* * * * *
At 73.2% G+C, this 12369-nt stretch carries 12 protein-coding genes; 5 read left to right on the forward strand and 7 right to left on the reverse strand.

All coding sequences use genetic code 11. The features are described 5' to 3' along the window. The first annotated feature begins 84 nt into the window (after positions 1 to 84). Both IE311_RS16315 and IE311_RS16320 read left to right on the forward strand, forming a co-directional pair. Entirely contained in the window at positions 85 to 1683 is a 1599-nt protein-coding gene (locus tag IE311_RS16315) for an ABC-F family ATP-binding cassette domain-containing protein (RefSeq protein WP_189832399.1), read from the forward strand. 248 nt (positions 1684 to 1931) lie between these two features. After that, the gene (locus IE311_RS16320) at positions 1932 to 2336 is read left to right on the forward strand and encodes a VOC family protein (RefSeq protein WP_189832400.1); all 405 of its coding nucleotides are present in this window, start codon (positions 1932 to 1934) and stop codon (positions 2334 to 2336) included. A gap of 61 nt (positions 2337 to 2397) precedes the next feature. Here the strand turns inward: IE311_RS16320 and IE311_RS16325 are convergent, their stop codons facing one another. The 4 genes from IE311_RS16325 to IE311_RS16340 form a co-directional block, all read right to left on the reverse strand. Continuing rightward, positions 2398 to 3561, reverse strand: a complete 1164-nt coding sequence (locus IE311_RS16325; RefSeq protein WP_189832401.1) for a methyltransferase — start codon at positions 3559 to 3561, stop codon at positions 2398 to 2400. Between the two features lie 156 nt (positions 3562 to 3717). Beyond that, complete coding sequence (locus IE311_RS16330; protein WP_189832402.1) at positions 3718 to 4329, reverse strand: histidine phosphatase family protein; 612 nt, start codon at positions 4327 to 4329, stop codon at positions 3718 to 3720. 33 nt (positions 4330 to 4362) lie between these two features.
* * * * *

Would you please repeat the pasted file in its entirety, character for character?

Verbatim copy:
At 73.2% G+C, this 12369-nt stretch carries 12 protein-coding genes; 5 read left to right on the forward strand and 7 right to left on the reverse strand.

All coding sequences use genetic code 11. The features are described 5' to 3' along the window. The first annotated feature begins 84 nt into the window (after positions 1 to 84). Both IE311_RS16315 and IE311_RS16320 read left to right on the forward strand, forming a co-directional pair. Entirely contained in the window at positions 85 to 1683 is a 1599-nt protein-coding gene (locus tag IE311_RS16315) for an ABC-F family ATP-binding cassette domain-containing protein (RefSeq protein WP_189832399.1), read from the forward strand. 248 nt (positions 1684 to 1931) lie between these two features. After that, the gene (locus IE311_RS16320) at positions 1932 to 2336 is read left to right on the forward strand and encodes a VOC family protein (RefSeq protein WP_189832400.1); all 405 of its coding nucleotides are present in this window, start codon (positions 1932 to 1934) and stop codon (positions 2334 to 2336) included. A gap of 61 nt (positions 2337 to 2397) precedes the next feature. Here the strand turns inward: IE311_RS16320 and IE311_RS16325 are convergent, their stop codons facing one another. The 4 genes from IE311_RS16325 to IE311_RS16340 form a co-directional block, all read right to left on the reverse strand. Continuing rightward, positions 2398 to 3561, reverse strand: a complete 1164-nt coding sequence (locus IE311_RS16325; RefSeq protein WP_189832401.1) for a methyltransferase — start codon at positions 3559 to 3561, stop codon at positions 2398 to 2400. Between the two features lie 156 nt (positions 3562 to 3717). Beyond that, complete coding sequence (locus IE311_RS16330; protein WP_189832402.1) at positions 3718 to 4329, reverse strand: histidine phosphatase family protein; 612 nt, start codon at positions 4327 to 4329, stop codon at positions 3718 to 3720. 33 nt (positions 4330 to 4362) lie between these two features.